Although autoimmune diseases are often described as affecting specific organs, most are systemic conditions that can have widespread effects. An important, but rarely discussed, component of autoimmune diseases is the effect on oral health. If you have an autoimmune disease, knowing the reasons your teeth and gums are more vulnerable to damage can help you spot problems before they cause significant damage. Higher Risk For Gum Disease When you have an autoimmune disease, your overall risk of developing gum disease substantially increases.
- While your toddler is teething, you may discover a rounded, purplish bump on their gum. If so, your child may have an eruption cyst. Although not usually serious, the intense pain can be unbearable for your little one. If you wish to relieve their pain and prevent infection, use the following three-step home remedy. Step 1: Clean The Area With Baking Soda And Salt Water The first step in this home treatment uses water, baking soda, and salt to cleanse the area around the cyst.
- There are several methods for dealing with the issue of tooth loss. The creation of dentures is one method, but it is not a permanent solution. Dental implants provide a solution that has permanency that dentures lack. There are three primary types of dental implant used to restore function when you lose teeth. These three implant types are known as the endosteal, subperiosteal, and the transosteal. Among those three types of implant, the endosteal implant is considered to be highly effective in both cost and implant reliability.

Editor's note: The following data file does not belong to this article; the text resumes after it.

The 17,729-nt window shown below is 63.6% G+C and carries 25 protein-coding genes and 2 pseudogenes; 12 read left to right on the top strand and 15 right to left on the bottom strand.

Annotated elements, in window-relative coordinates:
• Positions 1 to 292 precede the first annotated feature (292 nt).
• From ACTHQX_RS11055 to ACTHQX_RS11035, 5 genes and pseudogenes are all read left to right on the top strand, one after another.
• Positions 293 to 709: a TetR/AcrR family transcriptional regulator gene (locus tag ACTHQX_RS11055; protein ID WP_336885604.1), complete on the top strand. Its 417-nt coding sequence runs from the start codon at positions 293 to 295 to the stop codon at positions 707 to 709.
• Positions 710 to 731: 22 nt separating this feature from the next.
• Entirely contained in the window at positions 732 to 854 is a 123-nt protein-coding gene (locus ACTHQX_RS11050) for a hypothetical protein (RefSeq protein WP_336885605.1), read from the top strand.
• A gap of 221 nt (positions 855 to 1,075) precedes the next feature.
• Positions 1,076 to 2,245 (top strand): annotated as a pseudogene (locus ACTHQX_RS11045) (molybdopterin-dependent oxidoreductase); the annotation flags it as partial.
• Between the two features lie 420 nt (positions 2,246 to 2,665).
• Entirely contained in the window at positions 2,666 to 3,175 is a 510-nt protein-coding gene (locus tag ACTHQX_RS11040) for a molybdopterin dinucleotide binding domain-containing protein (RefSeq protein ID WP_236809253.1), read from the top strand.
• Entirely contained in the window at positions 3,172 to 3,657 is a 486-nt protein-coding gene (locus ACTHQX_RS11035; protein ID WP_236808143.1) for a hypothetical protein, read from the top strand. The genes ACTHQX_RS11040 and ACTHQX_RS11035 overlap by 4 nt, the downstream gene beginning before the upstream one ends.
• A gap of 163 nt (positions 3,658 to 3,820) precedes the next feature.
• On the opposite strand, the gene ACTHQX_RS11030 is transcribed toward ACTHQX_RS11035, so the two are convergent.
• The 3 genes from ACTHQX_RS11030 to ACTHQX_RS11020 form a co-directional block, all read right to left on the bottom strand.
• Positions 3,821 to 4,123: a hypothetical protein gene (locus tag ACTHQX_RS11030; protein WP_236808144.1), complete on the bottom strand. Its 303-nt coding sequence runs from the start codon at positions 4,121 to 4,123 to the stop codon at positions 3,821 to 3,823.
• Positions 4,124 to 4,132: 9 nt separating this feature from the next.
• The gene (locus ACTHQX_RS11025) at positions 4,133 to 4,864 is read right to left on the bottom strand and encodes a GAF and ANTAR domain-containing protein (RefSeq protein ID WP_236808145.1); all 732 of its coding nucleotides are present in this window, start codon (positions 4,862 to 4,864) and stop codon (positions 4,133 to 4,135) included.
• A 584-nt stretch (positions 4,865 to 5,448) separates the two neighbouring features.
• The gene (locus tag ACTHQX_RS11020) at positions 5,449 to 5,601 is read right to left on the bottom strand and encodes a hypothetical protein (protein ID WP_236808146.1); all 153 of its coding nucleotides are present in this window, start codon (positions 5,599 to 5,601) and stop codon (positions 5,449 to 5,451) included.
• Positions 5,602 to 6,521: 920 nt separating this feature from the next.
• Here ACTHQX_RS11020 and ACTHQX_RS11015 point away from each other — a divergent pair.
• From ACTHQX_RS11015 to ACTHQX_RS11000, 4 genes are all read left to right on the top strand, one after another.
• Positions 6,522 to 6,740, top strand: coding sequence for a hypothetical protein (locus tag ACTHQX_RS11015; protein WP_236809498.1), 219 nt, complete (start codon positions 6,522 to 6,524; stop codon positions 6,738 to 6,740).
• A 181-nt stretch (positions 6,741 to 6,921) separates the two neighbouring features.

- If you toddler is teething, you may discover the appearance of mouth sores on the gums where a tooth is trying to come in. Because these can cause an increase in pain, you may wonder what you can do to give you child some relief. If so, use the following three-step home remedy for treating your child's discomfort, as well as preventing infection. Step 1: Massage Your Child's Gums With Salt Water
- Celiac disease is an autoimmune disorder that causes severe abdominal issues, but it can also cause dental problems as well. In fact, as many as 87% of children diagnosed with celiac disease have dental enamel defects. However, since it typically takes 6-10 years to be correctly diagnosed with celiac disease after health and dental problems surface, many people continue to eat foods that contain gluten and, thus, continue to unknowingly damage their dental enamel through adolescence and into adulthood.